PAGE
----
Less than an hour south along the N15 through Ballyshannon and Bundoran is County Sligo Golf Club. Situated in the heart of Yeats country, Rosses Point is home to the West of Ireland Amateur Championship (one of the four leading amateur tournaments held annually in Ireland). Renowned Ryder Cup player turned BBC golf commentator Peter Alliss described ‘The Point’ as: “A tremendous test for the high quality player, and great fun for the modest competitor.”

 

Further west in Sligo, about an hour from Rosses Point is Enniscrone. With fabulous views of Killala Bay, it is another classic Irish links course featuring some particularly dramatic dunes. Avid golfers who have found themselves shaken and stirred by this breath-taking course include a certain 007, Sean Connery. A further 50-miles west, overlooking Blacksod Bay and Achill Island is a real hidden gem. Carne is perched on the Belmullet Peninsula, County Mayo (next stop the Statue of Liberty) and is characterised by undulating fairways and soaring sandhills.

 

The final course in our selection requires a 100-mile drive through the rugged and unspoiled landscape of the West. Connemara Golf Club may be off the beaten path, but believe us it is worth the effort. Built by the local community at the urging of local parish priest Fr Peter Waldron (in order to help a local community suffering economic deprivation) it features wide fairways set against the backdrop of the Twelve Bens Mountains.

 

3 -Swing by the ‘ring’

 

Loved by visiting American golfers, County Clare and the Ring of Kerry boasts some of the most impressive courses to be found, not just on the Emerald Isle, but anywhere on the planet. Unless you happen to have about 12-months to do nothing other than play golf, it’s well nigh impossible to choose what venues to play and which ones to bypass. We’ll do our best.

 

First up is Lahinch, just 32 miles north west of Shannon Airport. Included amongst the course designers is Alister Mackenzie, the man responsible for Augusta National and Cypress Point. Lahinch is an enchanting place to play, varied and intoxicating, it stands next to the beautiful beach at Liscannor Bay. Just over half an hour’s drive from Lahinch along the N67 is the Greg Norman designed Doonbeg. Owned by Donald Trump (you may have heard of him!), it may be a relatively recent addition to Ireland’s golfing portfolio but you will never be able to tell. A classic nine out and nine back layout; Doonbeg (or the Trump International Golf Links at Doonbeg to give it it’s full title) twists and tumbles along Doughmore Bay.“If I spent the rest of my life building courses, I don’t think I’d find a comparable course anywhere,” said the Great White Shark.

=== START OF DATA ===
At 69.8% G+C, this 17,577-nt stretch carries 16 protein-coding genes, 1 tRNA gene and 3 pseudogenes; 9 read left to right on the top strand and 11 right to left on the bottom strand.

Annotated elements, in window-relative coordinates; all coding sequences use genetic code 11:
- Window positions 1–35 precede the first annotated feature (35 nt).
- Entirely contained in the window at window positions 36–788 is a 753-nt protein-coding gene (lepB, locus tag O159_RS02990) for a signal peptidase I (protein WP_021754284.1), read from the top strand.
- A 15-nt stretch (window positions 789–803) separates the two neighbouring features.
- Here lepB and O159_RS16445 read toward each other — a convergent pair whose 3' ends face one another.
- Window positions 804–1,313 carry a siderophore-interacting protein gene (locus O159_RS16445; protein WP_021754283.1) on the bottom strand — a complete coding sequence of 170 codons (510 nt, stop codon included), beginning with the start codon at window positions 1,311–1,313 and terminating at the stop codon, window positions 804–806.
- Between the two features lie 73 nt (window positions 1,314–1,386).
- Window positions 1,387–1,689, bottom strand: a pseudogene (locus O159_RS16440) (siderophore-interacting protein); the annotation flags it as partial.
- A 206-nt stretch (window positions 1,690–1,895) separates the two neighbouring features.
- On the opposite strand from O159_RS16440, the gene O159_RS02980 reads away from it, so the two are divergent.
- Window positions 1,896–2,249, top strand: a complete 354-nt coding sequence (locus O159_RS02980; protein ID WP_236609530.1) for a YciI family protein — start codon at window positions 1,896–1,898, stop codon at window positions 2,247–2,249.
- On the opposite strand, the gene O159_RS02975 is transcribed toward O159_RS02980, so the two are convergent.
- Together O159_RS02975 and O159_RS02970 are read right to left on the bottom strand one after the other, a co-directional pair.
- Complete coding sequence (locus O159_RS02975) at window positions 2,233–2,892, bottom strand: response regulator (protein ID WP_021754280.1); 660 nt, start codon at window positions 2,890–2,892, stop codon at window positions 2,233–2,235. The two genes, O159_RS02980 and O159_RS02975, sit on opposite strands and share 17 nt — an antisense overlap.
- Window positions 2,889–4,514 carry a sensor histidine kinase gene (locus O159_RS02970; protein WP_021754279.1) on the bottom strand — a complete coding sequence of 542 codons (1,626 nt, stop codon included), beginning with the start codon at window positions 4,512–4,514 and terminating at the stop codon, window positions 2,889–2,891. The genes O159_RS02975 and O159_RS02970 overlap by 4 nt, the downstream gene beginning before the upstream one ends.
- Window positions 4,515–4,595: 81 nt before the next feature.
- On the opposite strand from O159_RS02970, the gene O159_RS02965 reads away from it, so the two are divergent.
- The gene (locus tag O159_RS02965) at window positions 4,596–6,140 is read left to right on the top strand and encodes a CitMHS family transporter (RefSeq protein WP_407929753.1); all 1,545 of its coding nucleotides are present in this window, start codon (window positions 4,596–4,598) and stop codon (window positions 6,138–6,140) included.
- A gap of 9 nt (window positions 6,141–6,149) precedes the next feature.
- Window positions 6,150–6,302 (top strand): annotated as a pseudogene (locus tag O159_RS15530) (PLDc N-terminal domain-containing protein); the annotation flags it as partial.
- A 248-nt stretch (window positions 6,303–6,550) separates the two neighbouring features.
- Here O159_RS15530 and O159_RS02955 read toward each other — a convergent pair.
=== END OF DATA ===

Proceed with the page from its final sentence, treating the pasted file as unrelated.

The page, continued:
Two hours (including one short car ferry trip) will bring you and your campervan into County Kerry and the incredible Ballybunion Old. Almost completely unknown until the legendary Tom Watson arrived to play in the 80’s (as part of his preparation for the Open Championship), it is now an absolute ‘must play’ venue. The back nine in particular is unrivalled anywhere, and the opening tee shot (with a graveyard just to the right) one of the most intimidating in golf (just ask Bill Clinton who cleared the headstones and hit the road beyond).

 

Just 16-miles north of Killarney lies the fourth of our five picks. Tralee may be famous to many for the annual ‘Rose’ festival, but is also home to an Arnold Palmer designed golf course with ravines, plateau greens and mountainous sand dunes. Last, but by no means least, is Waterville. Sixty miles south from Tralee, this American-owned course and resort was initially designed by Eddie Hackett and renovated by celebrated American Tom Fazio (of Pinehurst fame). Located on a strip of land separating the Atlantic Ocean from Lough Currane, is a magnificent course with strong associations with former professional Payne Stewart (who was tragically killed in a plane crash in 199). Stewart was made Honorary Captain of Waterville in 2000, and the venue features a life-size bronze statue of the American star.